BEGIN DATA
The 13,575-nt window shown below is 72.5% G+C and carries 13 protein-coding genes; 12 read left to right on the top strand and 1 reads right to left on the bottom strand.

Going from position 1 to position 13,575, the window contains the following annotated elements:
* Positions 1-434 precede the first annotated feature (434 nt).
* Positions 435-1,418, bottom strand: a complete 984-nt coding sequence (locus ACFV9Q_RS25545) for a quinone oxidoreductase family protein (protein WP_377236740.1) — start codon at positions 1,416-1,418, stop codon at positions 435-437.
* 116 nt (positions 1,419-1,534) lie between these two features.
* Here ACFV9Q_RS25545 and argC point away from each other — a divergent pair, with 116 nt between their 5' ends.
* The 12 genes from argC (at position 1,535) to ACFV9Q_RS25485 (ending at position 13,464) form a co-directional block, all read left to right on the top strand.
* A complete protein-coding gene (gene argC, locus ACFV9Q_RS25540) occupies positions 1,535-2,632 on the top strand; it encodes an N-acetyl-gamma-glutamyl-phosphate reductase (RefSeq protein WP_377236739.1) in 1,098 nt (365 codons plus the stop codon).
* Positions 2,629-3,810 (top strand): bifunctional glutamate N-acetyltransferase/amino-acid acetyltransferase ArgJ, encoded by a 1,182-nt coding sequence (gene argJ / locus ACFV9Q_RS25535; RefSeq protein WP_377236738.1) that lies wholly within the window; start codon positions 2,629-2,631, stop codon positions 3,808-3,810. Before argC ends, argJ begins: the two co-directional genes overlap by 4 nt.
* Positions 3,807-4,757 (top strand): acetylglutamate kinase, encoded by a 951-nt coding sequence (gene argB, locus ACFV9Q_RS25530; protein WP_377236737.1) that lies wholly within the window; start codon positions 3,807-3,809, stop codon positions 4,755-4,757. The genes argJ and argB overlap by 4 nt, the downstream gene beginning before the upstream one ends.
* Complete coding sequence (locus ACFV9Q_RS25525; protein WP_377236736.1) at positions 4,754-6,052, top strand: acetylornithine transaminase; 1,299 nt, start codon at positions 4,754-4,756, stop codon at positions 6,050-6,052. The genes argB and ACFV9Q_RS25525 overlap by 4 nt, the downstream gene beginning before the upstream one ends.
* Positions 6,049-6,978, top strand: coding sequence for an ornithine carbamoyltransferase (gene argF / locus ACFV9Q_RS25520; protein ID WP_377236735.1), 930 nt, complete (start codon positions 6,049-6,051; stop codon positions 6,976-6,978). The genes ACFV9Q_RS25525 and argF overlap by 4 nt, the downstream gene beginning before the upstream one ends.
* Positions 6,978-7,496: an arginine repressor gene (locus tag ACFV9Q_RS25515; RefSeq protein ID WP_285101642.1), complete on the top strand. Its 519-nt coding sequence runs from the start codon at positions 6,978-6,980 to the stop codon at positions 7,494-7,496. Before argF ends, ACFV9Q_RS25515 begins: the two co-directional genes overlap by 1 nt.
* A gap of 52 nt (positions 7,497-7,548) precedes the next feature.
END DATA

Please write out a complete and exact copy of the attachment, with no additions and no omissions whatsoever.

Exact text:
The 13,575-nt window shown below is 72.5% G+C and carries 13 protein-coding genes; 12 read left to right on the top strand and 1 reads right to left on the bottom strand.

Going from position 1 to position 13,575, the window contains the following annotated elements:
* Positions 1-434 precede the first annotated feature (434 nt).
* Positions 435-1,418, bottom strand: a complete 984-nt coding sequence (locus ACFV9Q_RS25545) for a quinone oxidoreductase family protein (protein WP_377236740.1) — start codon at positions 1,416-1,418, stop codon at positions 435-437.
* 116 nt (positions 1,419-1,534) lie between these two features.
* Here ACFV9Q_RS25545 and argC point away from each other — a divergent pair, with 116 nt between their 5' ends.
* The 12 genes from argC (at position 1,535) to ACFV9Q_RS25485 (ending at position 13,464) form a co-directional block, all read left to right on the top strand.
* A complete protein-coding gene (gene argC, locus ACFV9Q_RS25540) occupies positions 1,535-2,632 on the top strand; it encodes an N-acetyl-gamma-glutamyl-phosphate reductase (RefSeq protein WP_377236739.1) in 1,098 nt (365 codons plus the stop codon).
* Positions 2,629-3,810 (top strand): bifunctional glutamate N-acetyltransferase/amino-acid acetyltransferase ArgJ, encoded by a 1,182-nt coding sequence (gene argJ / locus ACFV9Q_RS25535; RefSeq protein WP_377236738.1) that lies wholly within the window; start codon positions 2,629-2,631, stop codon positions 3,808-3,810. Before argC ends, argJ begins: the two co-directional genes overlap by 4 nt.
* Positions 3,807-4,757 (top strand): acetylglutamate kinase, encoded by a 951-nt coding sequence (gene argB, locus ACFV9Q_RS25530; protein WP_377236737.1) that lies wholly within the window; start codon positions 3,807-3,809, stop codon positions 4,755-4,757. The genes argJ and argB overlap by 4 nt, the downstream gene beginning before the upstream one ends.
* Complete coding sequence (locus ACFV9Q_RS25525; protein WP_377236736.1) at positions 4,754-6,052, top strand: acetylornithine transaminase; 1,299 nt, start codon at positions 4,754-4,756, stop codon at positions 6,050-6,052. The genes argB and ACFV9Q_RS25525 overlap by 4 nt, the downstream gene beginning before the upstream one ends.
* Positions 6,049-6,978, top strand: coding sequence for an ornithine carbamoyltransferase (gene argF / locus ACFV9Q_RS25520; protein ID WP_377236735.1), 930 nt, complete (start codon positions 6,049-6,051; stop codon positions 6,976-6,978). The genes ACFV9Q_RS25525 and argF overlap by 4 nt, the downstream gene beginning before the upstream one ends.
* Positions 6,978-7,496: an arginine repressor gene (locus tag ACFV9Q_RS25515; RefSeq protein ID WP_285101642.1), complete on the top strand. Its 519-nt coding sequence runs from the start codon at positions 6,978-6,980 to the stop codon at positions 7,494-7,496. Before argF ends, ACFV9Q_RS25515 begins: the two co-directional genes overlap by 1 nt.
* A gap of 52 nt (positions 7,497-7,548) precedes the next feature.